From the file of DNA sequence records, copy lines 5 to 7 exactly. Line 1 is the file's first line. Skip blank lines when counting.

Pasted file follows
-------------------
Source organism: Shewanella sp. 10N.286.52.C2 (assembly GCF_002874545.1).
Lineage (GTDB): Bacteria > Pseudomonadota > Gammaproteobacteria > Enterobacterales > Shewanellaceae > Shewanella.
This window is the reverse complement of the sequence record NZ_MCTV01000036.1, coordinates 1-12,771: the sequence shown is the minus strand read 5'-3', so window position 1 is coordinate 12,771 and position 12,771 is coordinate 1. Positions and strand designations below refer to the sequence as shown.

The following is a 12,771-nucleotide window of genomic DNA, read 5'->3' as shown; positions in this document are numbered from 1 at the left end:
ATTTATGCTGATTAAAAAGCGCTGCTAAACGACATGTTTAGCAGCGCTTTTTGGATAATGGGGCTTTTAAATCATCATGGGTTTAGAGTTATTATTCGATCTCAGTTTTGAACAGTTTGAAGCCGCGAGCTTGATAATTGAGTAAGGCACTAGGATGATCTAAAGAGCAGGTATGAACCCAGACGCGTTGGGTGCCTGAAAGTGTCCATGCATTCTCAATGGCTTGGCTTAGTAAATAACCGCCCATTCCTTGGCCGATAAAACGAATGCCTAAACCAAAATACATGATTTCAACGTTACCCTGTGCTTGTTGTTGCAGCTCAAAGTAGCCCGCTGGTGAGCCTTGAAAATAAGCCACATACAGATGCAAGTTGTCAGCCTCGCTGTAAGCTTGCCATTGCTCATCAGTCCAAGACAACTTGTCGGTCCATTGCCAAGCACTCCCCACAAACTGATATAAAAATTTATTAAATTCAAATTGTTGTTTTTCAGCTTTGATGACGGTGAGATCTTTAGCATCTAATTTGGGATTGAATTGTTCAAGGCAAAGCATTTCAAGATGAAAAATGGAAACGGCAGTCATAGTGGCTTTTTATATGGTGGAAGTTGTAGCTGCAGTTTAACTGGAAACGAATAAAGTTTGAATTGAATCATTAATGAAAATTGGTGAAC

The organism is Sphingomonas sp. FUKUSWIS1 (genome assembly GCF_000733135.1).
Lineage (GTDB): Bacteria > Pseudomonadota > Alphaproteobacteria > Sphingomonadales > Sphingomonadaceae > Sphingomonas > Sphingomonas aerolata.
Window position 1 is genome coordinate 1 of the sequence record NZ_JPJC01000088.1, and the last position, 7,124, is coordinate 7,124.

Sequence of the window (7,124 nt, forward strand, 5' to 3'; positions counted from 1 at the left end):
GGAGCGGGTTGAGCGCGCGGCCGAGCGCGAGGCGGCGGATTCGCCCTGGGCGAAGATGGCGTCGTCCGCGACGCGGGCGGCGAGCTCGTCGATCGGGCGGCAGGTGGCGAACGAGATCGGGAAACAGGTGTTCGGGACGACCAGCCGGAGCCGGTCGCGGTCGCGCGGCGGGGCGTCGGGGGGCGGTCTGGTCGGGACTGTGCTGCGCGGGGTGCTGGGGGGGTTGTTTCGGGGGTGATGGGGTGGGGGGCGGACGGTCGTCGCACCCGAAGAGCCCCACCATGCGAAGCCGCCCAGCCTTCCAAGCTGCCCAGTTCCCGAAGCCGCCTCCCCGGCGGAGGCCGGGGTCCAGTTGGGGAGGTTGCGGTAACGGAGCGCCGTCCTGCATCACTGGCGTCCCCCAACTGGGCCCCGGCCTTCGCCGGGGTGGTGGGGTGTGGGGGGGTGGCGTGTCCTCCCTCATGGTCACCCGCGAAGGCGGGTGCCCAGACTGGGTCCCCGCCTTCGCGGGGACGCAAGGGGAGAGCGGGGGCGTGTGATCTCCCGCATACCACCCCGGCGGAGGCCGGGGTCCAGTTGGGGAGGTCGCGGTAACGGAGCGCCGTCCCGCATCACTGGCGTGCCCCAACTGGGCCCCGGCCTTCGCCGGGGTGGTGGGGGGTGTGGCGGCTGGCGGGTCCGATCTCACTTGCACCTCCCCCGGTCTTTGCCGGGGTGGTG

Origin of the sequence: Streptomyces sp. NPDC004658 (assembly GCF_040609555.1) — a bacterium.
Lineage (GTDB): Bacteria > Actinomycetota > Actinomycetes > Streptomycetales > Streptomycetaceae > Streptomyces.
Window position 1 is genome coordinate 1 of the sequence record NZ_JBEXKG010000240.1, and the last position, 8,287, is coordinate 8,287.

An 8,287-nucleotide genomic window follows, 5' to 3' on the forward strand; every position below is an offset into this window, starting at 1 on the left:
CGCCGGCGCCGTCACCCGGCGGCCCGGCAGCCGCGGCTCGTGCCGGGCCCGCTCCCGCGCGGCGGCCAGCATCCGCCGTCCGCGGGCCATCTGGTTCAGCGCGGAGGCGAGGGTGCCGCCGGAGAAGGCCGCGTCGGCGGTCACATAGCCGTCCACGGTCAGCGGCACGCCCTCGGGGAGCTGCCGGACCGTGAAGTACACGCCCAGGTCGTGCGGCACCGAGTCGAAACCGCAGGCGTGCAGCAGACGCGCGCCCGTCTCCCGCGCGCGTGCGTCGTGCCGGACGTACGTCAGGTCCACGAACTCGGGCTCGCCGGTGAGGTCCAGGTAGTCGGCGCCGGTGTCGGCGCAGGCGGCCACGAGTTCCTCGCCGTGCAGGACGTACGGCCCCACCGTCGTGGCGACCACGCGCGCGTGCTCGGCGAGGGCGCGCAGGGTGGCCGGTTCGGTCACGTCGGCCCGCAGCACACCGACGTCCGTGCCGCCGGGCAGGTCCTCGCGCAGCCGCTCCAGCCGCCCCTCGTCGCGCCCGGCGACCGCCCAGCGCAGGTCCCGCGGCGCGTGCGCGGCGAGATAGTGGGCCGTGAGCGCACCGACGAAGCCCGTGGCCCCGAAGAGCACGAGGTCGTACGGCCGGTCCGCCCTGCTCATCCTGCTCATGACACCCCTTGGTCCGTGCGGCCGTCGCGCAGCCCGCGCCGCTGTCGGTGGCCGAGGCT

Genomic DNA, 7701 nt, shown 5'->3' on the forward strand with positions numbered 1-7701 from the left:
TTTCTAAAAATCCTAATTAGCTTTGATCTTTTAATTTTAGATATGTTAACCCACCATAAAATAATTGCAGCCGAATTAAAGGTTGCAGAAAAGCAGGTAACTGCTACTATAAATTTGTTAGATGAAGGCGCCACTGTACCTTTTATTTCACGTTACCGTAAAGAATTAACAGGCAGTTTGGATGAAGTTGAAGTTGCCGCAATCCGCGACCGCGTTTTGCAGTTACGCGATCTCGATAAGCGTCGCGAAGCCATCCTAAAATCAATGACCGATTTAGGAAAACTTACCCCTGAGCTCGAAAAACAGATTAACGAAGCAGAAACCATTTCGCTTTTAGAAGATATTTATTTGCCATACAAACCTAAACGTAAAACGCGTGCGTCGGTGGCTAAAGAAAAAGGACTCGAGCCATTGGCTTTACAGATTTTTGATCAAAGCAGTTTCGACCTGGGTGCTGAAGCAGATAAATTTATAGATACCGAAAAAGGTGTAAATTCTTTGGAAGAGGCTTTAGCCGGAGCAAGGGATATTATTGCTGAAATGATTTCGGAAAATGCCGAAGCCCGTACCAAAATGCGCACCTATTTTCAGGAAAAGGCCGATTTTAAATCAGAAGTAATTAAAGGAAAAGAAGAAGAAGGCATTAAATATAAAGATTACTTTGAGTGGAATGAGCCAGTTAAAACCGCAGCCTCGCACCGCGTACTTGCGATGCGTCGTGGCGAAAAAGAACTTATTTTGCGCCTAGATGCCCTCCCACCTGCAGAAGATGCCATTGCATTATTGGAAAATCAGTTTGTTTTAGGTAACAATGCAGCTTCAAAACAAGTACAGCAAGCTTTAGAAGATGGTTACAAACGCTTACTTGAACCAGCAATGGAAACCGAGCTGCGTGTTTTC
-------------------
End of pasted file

ATTTATGCTGATTAAAAAGCGCTGCTAAACGACATGTTTAGCAGCGCTTTTTGGATAATGGGGCTTTTAAATCATCATGGGTTTAGAGTTATTATTCGATCTCAGTTTTGAACAGTTTGAAGCCGCGAGCTTGATAATTGAGTAAGGCACTAGGATGATCTAAAGAGCAGGTATGAACCCAGACGCGTTGGGTGCCTGAAAGTGTCCATGCATTCTCAATGGCTTGGCTTAGTAAATAACCGCCCATTCCTTGGCCGATAAAACGAATGCCTAAACCAAAATACATGATTTCAACGTTACCCTGTGCTTGTTGTTGCAGCTCAAAGTAGCCCGCTGGTGAGCCTTGAAAATAAGCCACATACAGATGCAAGTTGTCAGCCTCGCTGTAAGCTTGCCATTGCTCATCAGTCCAAGACAACTTGTCGGTCCATTGCCAAGCACTCCCCACAAACTGATATAAAAATTTATTAAATTCAAATTGTTGTTTTTCAGCTTTGATGACGGTGAGATCTTTAGCATCTAATTTGGGATTGAATTGTTCAAGGCAAAGCATTTCAAGATGAAAAATGGAAACGGCAGTCATAGTGGCTTTTTATATGGTGGAAGTTGTAGCTGCAGTTTAACTGGAAACGAATAAAGTTTGAATTGAATCATTAATGAAAATTGGTGAAC

The organism is Sphingomonas sp. FUKUSWIS1 (genome assembly GCF_000733135.1).
Lineage (GTDB): Bacteria > Pseudomonadota > Alphaproteobacteria > Sphingomonadales > Sphingomonadaceae > Sphingomonas > Sphingomonas aerolata.